‘Safer than real sticks’ – the confusing world of pet safety

IMAG1669 (1024x577)As a consumer reporter, product safety falls into my arena of interests. As a dog owner, so does pet safety.    Where these two worlds collide, I’m confused.

I know where learn about product recalls (you are all frequent visitors of the Consumer Product Safety Commission, aren’t you?).  But if I want to find out whether something is safe for my dog, I don’t know what to do.  Some pet food and product warnings come from the Food and Drug Administration, but for other information, I’m lost.

At least,  that’s how I felt this week when confronted by Petstages fake dog sticks in the pet store this week.

“Safer than real sticks,” the packaging says.

As someone who writes about consumer issues, I’m not given to knee-jerk personal responsibility, the-world-is-getting-too-soft-and-too-politically-correct arguments you hear from many corners. But in this case, it’s hard to not impulsively react something like this:


In general, I do believe Mother Nature does a pretty good job of helping animals regulate themselves, and when things go poorly for pets, it’s usually meddling humans who deserve the blame. Dogs often know better than we do what’s best for them.

Not to be close-minded, I scoured the Internet for data on stick-related injuries and dogs.  Let me save you some time: You’ll find a warning issued earlier this year by Robin Hargreaves, president elect of the British Veterinary Association, who said throwing a dog a stick is extremely dangerous.

“Never throw sticks for dogs. Even if you do it now, never do it again,’ he said, according to the Daily Mail. “It is a violent incident that causes real damage.”

Look more, and you’ll find plenty of warnings around web — dogs run into sticks lodged in the ground and jam their throats; pieces of chewed sticks get caught inside a dog’s digestive system; there’s even warnings similar to those you heard in elementary school, that a stick could injure a dog’s eye.

I’m sure anyone who ever worked in a vet’s office can recount a horrible, sad story about dogs and sticks. But sad anecdotes don’t make good policy; data does.  Life is full of accidents, of course. We all make risk calculations every day based on danger and its odds.  How many stick injuries are there? To bastardize a popular phrase, perhaps it’s more likely that my dog will slip in the shower and kill himself tomorrow morning than get injured chasing a stick.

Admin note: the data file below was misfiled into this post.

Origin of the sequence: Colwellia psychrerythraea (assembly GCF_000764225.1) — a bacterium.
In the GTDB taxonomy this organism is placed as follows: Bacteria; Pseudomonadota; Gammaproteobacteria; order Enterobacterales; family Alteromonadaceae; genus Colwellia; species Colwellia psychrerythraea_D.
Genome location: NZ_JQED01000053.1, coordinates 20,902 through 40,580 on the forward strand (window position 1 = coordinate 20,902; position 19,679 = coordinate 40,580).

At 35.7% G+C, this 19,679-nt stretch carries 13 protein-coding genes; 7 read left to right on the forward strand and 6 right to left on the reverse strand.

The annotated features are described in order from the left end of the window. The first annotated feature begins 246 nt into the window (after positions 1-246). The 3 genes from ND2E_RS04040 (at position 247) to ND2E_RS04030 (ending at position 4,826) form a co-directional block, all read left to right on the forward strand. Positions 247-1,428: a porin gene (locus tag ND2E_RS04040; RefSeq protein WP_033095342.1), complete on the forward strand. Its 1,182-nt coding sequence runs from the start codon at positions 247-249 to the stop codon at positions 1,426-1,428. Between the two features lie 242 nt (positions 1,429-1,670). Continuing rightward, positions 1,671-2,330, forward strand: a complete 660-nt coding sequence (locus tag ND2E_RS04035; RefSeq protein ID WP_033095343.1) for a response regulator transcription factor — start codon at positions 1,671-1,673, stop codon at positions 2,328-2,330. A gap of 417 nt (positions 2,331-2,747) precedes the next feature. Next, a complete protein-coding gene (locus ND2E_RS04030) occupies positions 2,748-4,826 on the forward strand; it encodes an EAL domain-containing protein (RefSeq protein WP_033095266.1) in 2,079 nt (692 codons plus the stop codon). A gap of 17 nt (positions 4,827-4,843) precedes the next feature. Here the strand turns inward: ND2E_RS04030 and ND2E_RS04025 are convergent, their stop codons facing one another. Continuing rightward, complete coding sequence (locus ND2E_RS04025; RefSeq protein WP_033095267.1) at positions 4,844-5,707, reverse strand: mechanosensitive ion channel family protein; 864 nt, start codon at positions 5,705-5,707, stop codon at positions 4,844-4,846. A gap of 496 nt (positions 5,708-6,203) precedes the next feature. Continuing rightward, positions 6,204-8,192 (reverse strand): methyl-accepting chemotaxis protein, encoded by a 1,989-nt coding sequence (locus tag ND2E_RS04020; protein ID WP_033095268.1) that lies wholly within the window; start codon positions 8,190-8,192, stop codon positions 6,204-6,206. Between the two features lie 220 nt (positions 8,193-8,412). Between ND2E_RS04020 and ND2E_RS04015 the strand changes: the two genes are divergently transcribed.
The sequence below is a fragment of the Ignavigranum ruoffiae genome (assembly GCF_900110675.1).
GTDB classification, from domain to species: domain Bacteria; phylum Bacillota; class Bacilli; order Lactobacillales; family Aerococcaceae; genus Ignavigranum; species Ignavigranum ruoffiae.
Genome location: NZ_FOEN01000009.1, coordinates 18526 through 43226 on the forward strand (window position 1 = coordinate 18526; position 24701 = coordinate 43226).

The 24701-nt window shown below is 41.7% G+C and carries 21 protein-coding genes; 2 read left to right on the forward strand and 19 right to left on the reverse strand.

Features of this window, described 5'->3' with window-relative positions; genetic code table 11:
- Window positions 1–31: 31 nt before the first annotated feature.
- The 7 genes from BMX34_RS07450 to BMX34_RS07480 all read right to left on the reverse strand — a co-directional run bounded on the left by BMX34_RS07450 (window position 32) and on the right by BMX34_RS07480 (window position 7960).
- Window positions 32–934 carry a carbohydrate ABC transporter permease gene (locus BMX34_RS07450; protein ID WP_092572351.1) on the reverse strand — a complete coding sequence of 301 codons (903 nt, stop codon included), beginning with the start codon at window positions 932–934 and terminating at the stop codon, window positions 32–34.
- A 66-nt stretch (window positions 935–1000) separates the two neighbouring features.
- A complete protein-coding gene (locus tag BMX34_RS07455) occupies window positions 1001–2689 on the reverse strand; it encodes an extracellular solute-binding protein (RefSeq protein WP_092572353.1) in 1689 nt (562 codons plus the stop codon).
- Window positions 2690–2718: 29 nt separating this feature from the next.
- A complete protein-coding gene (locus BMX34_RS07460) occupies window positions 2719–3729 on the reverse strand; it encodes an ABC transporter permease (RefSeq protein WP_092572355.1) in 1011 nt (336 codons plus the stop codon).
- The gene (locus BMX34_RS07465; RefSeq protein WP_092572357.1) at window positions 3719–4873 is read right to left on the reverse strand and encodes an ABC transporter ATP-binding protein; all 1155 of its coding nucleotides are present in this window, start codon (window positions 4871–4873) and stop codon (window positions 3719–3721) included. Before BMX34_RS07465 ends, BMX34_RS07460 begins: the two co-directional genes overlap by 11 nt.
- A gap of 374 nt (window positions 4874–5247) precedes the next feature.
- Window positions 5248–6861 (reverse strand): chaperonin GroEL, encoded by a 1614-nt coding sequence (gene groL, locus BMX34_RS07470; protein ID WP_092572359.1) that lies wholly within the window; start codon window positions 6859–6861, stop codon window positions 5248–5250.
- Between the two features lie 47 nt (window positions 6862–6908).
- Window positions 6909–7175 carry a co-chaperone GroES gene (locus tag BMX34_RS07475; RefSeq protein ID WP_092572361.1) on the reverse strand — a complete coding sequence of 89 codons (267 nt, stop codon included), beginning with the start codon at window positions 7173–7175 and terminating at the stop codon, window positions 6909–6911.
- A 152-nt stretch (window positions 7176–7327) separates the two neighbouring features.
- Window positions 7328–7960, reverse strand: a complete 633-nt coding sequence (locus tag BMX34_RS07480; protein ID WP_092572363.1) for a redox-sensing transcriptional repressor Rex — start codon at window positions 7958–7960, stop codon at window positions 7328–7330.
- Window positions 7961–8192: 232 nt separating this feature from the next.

If there’s one injury per vet per month, what does that mean about my dog’s risk?  I hesitate to even hazard a wild guess, but here goes.  Let’s say there’s 1,000 dogs for each vet, or 10,000 games of stick fetch every month, each with 20 tosses of the stick….or odds of 1 in 200,000 that I’ll throw a stick and hurt my dog.  Does that mean I change my fetch-playing ways? NOTE: I made those numbers up.

My point is, I can’t find any numbers like this anywhere. On a webpage for a British product named Safestix, I found a page titled “Stick injuries — the evidence,” on which I found no evidence.

I found a lot of places selling me products after telling me I should be afraid of sticks. But no real data to help me make an honest risk assessment, or that would knock me off my basic approach that Mother Nature knows best. If my dog likes chasing after sticks, and chewing on them, he probably knows what he’s doing.

I suppose I am Lucky. Rusty, my golden retriever, much prefers chasing (and chewing) tennis balls than sticks. But this issue arises often for pet owners. It seems like every day I hear about something else in my home that might kill my dog; but it’s hard to separate fact from fiction from exaggeration. With continued problems involving dog treats and pet food, such as this scary story by friend JoNel Aleccia  at NBC, where do you turn for real pet safety advice? Please, no anecdotes: I want real information.

PS – Glow sticks certainly appear to be toxic to dogs. 


About Bob Sullivan 1342 Articles
BOB SULLIVAN is a veteran journalist and the author of four books, including the 2008 New York Times Best-Seller, Gotcha Capitalism, and the 2010 New York Times Best Seller, Stop Getting Ripped Off! His latest, The Plateau Effect, was published in 2013, and as a paperback, called Getting Unstuck in 2014. He has won the Society of Professional Journalists prestigious Public Service award, a Peabody award, and The Consumer Federation of America Betty Furness award, and been given Consumer Action’s Consumer Excellence Award.

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